A new biobridge located in the city of Eindhoven will build on the Netherlands’ reputation when it officially opens to the public on Thursday. The 46-foot long footbridge is not only constructed out of sustainable hemp and flax fibers, but it is also crammed with 28 embedded sensors, which will measure its durability over time.
“Because the materials we are using have not regularly been used for this application before, the sensors are there to monitor how the bridge holds up over time,” project leader Rijk Blok, a professor of Structural Design at Eindhoven University of Technology, told Digital Trends. “The sensors are extremely thin and constructed from glass fiber, positioned at regular intervals across the bridge. Inside each one is a very small hologram which, if you pass a light through it, will let you measure strain at that specific point through shifts in the light spectrum.”
At first, reading these sensors requires a person to physically visit the site to do this light-based measurement. However, Blok said he hopes this will soon change. “In time, it’s our goal to attach this bridge to the Internet of Things, which will let us monitor it even more precisely,” he said.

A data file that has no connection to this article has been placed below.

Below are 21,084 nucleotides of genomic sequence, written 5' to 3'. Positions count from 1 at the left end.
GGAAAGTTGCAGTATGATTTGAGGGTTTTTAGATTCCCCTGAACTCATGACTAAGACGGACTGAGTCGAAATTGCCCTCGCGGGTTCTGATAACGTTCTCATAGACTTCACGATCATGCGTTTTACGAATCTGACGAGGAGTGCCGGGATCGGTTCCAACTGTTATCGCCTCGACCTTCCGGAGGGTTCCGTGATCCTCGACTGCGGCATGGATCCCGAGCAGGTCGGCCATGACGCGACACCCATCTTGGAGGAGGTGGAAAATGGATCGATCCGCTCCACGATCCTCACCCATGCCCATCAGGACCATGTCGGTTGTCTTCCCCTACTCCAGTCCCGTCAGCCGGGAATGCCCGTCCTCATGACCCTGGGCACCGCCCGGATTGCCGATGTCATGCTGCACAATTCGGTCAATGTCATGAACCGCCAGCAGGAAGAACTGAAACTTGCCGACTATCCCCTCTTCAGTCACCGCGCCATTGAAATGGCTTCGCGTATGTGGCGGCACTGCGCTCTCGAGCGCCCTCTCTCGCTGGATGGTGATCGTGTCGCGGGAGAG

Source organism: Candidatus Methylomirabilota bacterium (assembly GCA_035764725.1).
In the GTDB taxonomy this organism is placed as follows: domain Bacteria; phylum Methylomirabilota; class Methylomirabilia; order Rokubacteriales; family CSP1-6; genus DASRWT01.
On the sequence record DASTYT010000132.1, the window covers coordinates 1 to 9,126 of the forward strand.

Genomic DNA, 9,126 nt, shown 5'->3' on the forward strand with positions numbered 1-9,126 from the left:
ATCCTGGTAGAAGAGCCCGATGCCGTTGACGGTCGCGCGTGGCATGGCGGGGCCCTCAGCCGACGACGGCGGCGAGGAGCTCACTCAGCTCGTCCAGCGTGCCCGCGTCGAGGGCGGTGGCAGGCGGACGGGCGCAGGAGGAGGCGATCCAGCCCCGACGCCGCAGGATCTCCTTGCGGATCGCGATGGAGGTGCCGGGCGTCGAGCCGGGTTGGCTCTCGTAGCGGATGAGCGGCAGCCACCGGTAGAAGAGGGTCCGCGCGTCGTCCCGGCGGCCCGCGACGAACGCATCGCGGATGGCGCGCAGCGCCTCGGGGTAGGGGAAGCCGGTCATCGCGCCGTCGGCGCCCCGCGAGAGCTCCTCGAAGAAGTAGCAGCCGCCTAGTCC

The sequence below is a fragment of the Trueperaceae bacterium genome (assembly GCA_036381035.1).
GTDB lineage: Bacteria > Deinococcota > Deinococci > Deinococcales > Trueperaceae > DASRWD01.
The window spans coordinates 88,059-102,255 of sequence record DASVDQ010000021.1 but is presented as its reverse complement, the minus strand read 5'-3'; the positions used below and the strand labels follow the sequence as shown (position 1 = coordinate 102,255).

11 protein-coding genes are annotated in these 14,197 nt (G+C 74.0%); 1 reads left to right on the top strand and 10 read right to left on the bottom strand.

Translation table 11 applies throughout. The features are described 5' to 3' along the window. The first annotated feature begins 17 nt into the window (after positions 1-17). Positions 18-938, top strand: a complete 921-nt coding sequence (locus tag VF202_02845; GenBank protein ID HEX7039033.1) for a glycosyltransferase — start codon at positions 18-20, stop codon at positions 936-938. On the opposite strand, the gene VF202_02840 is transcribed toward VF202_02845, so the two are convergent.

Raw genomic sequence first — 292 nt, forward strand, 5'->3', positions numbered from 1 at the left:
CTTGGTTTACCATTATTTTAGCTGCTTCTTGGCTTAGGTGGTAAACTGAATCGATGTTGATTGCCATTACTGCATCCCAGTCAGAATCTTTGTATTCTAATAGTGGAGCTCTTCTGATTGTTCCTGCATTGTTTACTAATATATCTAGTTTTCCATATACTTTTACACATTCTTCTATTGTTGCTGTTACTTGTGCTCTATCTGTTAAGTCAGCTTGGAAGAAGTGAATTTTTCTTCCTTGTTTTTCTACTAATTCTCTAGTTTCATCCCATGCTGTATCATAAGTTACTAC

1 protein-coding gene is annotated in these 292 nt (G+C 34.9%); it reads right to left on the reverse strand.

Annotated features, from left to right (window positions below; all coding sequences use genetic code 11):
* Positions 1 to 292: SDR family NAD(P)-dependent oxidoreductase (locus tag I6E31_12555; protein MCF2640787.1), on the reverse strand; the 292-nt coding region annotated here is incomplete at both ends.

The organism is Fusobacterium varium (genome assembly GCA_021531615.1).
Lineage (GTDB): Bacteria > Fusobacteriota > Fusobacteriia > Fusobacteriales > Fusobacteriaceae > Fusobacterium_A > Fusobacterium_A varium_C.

Beyond the sensors, the most notable aspect of the bridge is the sustainable materials it is constructed from. The hemp and flax materials are held together using a polylactic acid foam core, which ultimately creates a solid bioresin that is greener than conventional resins. When the bridge is nearing the end of its lifespan — which Blok said should be on a similar timeline to a bridge constructed out of wood — the bioresin can be composted or recycled.
“These materials are already used in smaller creations, such as hockey sticks, but we wanted to see if it was possible to make a whole structural application using them,” Blok said. ‘The building industry is responsible for a lot of material waste. We wanted instead to embrace sustainability.”
At present, the fact that bioresins are produced in small quantities means they are not price-competitive with other, less eco-friendly materials. However, Blok noted that this will change as more and more producers take up the green mantle.
“I see this project as proof positive that these kinds of materials can be used in structural applications,” he said. “It means that if we want to reduce waste in buildings — particularly when you’re dealing with structures that have a shorter service life and need to be changed often — these kinds of materials are ideal.”
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